Tuesday, November 16, 2010

The Financial Times is stupid

So, if a nonsubscriber (like myself) goes to the Financial Times' website and tries to click through to an article, it takes you to the page for the article, but the page remains blank and a box pops up instead saying, "FT.com articles are only available to registered users and subscribers. Register FREE now for increased access" and then there's a link that says "Register Here." If you click to close the box, it just takes you back to the front page.

BUT, if you search with Google and it returns an article from FT, you can just click straight through and read the article, no problem. Do a site-specific search and it's even the exact same results you get from the search on their own website, except you can actually read the articles.

Also, if you try to copy and paste so much as one sentence from one of their articles (say, to pull out a quote and comment on it in a blog post), when you try to paste it, you get the following:
Please use the link to reference this article. Do not copy & paste articles which is a breach of FT.com's Ts&Cs (www.ft.com/servicestools/help/terms) and is copyright infringement. Send a link for free or email ftsales.support@ft.com to purchase rights. http://www.ft.com/cms/s/0/5bb39488-ea99-11df-b28d-00144feab49a.html#ixzz15VXwqCMB

The development of a monetary system to succeed “Bretton Woods II”, launched in 1971, will take time.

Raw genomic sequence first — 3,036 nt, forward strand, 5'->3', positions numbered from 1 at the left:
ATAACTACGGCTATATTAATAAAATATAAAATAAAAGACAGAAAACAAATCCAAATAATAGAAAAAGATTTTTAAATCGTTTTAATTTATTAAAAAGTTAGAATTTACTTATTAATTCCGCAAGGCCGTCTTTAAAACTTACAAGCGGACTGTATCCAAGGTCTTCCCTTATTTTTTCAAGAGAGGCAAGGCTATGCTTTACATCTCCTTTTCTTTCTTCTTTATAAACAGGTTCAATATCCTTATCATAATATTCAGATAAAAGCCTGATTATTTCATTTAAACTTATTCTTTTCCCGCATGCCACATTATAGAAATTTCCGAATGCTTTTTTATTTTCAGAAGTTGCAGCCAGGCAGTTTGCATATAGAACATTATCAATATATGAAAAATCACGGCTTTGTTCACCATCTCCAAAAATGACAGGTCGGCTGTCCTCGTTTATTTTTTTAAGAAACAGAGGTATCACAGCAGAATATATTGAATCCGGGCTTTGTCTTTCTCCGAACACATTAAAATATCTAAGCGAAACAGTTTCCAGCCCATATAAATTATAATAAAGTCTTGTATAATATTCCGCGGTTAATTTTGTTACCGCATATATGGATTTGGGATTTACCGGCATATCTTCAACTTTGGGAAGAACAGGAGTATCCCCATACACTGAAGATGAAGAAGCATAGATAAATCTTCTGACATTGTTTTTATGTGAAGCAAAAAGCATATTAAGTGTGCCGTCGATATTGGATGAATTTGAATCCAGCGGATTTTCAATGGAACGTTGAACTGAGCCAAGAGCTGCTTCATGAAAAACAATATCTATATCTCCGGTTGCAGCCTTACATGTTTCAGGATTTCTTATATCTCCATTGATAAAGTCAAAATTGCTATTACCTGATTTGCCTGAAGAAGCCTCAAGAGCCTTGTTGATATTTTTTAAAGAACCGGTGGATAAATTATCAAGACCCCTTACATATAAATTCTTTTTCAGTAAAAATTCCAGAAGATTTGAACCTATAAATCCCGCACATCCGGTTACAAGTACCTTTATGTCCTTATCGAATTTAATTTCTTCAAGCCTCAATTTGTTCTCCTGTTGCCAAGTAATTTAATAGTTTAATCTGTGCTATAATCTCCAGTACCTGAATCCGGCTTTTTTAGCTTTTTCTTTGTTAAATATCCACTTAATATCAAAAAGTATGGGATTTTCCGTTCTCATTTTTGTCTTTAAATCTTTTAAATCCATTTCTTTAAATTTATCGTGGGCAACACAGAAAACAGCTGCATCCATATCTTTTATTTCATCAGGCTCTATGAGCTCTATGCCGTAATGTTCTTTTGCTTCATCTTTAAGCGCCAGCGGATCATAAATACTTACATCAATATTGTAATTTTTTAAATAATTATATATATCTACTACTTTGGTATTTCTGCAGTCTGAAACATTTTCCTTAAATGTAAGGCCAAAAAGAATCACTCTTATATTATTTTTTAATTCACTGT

Take note: the final sentence there is the one I was trying, for the purpose of this exercise, to copy-paste. So not only can anyone easily circumnavigate their subscriber wall, but they piss and moan about not copy-pasting their articles, while still allowing you to do it. There is nothing stopping me from deleting that little please-use-the-link paragraph.

Seriously, FT, a big part of blogging is pulling quotes from news stories to comment on them. The message doesn't happen when I try to copy-paste a single character, or even a couple of words, so clearly you have the ability to specify how much is too much to copy and paste; a single sentence does not an article make, but it does make a nice teaser quote to get an interested party to come read the actual article. And if you're that worried about people copying your articles wholesale, don't allow them to do it at all. You clearly already know how to mess with the copy-paste function, so you can't be entirely computer-illiterate. The way it works now, it only ticks off people who are legitimately trying to discuss your article, and does nothing to actually prevent people from stealing it.

The way it stands, you've managed to tick off legit reader/commenters like myself, while at the same time doing nothing to stop actual thieves. And now, instead of a blog post discussing your article, I have written a blog post about how stupid your website is. Well done.

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